Tech ‘translation’ as a means of diffusion
This ‘low tech, high relevance’ principle can sometimes come with a ‘translation’ from a technology to another to make it relevant.
A hot example could be the ‘Ping’ service developed after the Westgate attack by the Ushahidi team a month ago. The idea of « Ping » is simple : help check on your family and friends in an emergency situation. A smartphone app existed but as Erick Hersmann explains on the Ushahidi blog, there was « a need to make it work for even the simplest phones ». Hence the development of an SMS service that will help bridge « the last tech 1000 metres ».
Eneza Education shows how you can have a very low tech yet relevant approach. Its text messages are as relevant as e-mails and notifications would be for an smartphone app like Duolingo (a language learning app). SMS/USSD and the latest tech driven mobile startups appear opposite but focus on the same thing today: solving an issue & addressing it in the most relevant way.
Here again, Nairobi seems to be leading the way with its mobile focused incubator m:lab (where Eneza was incubated).
Editor’s note: take a moment to discover some startling low-mobile-tech African start-ups, taking the best of SMS, USSD, and current low bandwidth:
- mPedigree uses SMS verification to secure medicine against faking, counterfeiting and diversion;
- iCow, just dial *285# and get 3 agricultural tips per week by SMS;
- Tuluntulu delivers unbroken video at around 30kbps;
- Eduze (South Africa) provides digital content for mobile, free easy access with slick UI, through a portable ‘clox’, a cloud box providing content from a local distribution point;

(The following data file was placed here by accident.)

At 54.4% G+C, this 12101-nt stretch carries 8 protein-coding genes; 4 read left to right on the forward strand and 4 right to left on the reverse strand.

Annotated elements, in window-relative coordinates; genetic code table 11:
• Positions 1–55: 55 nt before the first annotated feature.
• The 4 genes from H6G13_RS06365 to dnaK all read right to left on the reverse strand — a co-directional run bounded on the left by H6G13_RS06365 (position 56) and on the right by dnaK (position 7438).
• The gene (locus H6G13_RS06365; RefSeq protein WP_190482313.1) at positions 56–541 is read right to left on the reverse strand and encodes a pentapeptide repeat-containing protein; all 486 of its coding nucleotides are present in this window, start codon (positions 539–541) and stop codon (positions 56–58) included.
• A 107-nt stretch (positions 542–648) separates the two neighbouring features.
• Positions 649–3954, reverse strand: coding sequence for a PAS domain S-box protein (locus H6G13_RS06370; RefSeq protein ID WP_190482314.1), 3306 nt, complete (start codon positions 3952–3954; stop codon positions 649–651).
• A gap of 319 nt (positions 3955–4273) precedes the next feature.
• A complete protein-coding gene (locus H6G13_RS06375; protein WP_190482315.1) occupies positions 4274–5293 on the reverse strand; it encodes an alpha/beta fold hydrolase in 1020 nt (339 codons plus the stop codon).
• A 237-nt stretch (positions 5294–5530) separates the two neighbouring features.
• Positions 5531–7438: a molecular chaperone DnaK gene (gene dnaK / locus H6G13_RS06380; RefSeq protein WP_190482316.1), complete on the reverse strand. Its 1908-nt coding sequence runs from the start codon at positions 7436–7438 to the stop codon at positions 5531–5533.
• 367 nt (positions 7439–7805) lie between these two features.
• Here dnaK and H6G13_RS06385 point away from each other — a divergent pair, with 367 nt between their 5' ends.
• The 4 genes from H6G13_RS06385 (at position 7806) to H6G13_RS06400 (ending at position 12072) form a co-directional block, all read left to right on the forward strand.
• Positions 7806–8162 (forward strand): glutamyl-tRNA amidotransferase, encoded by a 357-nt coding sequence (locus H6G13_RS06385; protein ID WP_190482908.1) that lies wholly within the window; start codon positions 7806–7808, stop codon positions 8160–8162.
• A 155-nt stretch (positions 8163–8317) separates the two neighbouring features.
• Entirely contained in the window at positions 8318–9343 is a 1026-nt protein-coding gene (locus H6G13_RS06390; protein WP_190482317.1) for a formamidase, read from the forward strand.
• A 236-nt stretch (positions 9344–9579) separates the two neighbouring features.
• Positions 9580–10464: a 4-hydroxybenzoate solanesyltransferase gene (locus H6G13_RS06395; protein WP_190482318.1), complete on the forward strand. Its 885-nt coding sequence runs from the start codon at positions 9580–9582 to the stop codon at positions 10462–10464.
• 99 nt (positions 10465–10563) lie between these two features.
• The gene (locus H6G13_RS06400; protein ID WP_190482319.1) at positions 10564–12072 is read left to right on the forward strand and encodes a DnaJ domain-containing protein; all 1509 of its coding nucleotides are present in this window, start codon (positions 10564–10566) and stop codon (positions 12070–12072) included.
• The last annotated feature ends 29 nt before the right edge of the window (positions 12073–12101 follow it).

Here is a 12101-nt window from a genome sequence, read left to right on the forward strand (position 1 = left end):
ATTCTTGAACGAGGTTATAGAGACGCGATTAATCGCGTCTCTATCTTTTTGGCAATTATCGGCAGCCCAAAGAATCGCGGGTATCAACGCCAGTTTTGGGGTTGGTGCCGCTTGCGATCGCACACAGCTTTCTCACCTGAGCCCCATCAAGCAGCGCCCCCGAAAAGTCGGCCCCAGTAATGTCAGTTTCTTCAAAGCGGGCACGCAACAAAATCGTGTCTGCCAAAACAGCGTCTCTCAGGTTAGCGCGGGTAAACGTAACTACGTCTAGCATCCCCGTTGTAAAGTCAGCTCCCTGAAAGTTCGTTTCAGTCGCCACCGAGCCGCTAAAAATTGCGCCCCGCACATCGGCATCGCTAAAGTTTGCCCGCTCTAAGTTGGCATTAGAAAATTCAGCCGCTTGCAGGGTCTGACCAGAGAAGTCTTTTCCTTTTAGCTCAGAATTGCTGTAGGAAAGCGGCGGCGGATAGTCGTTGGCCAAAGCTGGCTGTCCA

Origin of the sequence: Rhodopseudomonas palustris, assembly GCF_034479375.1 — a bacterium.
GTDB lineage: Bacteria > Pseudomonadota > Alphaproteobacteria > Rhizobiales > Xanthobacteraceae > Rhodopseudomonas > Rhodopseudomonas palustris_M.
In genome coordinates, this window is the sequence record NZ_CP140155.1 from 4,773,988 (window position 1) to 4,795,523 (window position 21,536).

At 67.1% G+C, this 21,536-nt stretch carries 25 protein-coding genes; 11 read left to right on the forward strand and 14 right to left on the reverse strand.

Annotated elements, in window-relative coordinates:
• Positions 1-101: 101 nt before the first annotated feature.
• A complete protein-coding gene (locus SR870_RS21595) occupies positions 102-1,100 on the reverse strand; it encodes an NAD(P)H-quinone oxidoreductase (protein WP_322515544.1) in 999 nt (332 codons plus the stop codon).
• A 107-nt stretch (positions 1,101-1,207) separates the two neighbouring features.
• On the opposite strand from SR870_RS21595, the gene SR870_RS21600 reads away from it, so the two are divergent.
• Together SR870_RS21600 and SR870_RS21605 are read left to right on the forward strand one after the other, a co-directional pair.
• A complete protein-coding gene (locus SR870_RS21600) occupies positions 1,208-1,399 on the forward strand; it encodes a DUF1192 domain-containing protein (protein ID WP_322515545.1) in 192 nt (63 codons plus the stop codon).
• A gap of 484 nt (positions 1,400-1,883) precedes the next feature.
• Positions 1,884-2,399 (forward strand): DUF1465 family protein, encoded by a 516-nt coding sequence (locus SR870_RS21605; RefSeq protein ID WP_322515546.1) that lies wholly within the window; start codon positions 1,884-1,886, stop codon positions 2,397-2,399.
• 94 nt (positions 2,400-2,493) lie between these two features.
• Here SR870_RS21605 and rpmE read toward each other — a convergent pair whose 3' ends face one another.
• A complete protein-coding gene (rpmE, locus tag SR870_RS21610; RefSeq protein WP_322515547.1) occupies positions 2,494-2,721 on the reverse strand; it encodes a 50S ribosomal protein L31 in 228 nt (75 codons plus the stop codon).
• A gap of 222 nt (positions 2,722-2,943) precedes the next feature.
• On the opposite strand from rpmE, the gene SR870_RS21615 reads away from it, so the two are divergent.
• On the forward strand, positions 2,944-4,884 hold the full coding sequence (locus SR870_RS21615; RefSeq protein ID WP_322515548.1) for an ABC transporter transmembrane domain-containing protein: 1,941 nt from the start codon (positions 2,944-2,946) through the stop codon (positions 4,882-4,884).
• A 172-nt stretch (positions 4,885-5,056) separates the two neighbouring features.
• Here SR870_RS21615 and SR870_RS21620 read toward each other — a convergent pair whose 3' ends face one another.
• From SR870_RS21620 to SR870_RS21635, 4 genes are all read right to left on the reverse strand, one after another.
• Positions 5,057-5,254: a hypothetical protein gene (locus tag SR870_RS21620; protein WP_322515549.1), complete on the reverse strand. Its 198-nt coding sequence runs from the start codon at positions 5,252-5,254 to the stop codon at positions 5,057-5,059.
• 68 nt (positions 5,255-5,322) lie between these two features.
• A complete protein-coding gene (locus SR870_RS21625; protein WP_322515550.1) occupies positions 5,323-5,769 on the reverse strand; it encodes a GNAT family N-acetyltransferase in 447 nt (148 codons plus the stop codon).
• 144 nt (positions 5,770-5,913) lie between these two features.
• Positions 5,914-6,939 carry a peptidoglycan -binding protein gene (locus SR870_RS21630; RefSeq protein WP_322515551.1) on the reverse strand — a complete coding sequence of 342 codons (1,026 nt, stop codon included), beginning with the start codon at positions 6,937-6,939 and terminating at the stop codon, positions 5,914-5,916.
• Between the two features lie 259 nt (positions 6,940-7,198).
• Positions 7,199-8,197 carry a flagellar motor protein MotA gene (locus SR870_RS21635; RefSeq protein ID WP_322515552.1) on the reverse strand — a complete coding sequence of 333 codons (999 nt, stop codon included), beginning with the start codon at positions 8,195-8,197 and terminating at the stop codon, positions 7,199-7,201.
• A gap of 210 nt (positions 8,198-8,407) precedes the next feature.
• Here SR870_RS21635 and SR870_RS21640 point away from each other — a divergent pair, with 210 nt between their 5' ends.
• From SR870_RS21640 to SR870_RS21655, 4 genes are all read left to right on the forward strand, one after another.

- Ubongo (Tanzania) broadcasts education lessons on TV and Radio, and offers interactive quizz via USSD service over any phone;
- Brainshare (Uganda) is an education platforms, where you can test yourself, compare, identify improvements, share through a hashtag, interact through USSD and SMS. Orange is a supporting partner;
- ‘Duma works for you‘ (Kenya) is a job matching web platform, accessible for basic phones via SMS;
- Remote Cycle (Kenya), billing software, supports payment collection via mobile money, and SMS bill delivery;
- Notafy (South Africa) is an instant company messaging platform to communicate with its customers through bulk sms, and Notafy free messages. Notafy is whatsapp for companies;
- ForgetMeNot enables mobile users to send and receive email and Instant Messages through standard USSD and SMS services;
- Binu is a cloud-based mobile app platform that makes it possible for feature phones to function like smartphones. Binu gives feature phone users access to cloud-based apps and services like Facebook, Twitter, and web browsers. It also recently introduced a new cloud storage tool for its users;
- Sky Energy (Zimbabwe) distributes pay as you go solar solutions that use mobile phone technology to recharge.
- Karibu Solar (Tanzania), by spreading the components of the solar lamp, is splitting the cost, $3 upfront, 30 cts for recharging; one can even charge a phone;
- Fairwaves is a base station designed for Africa, solar panel, affordable thanks to careful hardware design, open source sofware, with a business model based on services rather than hardware.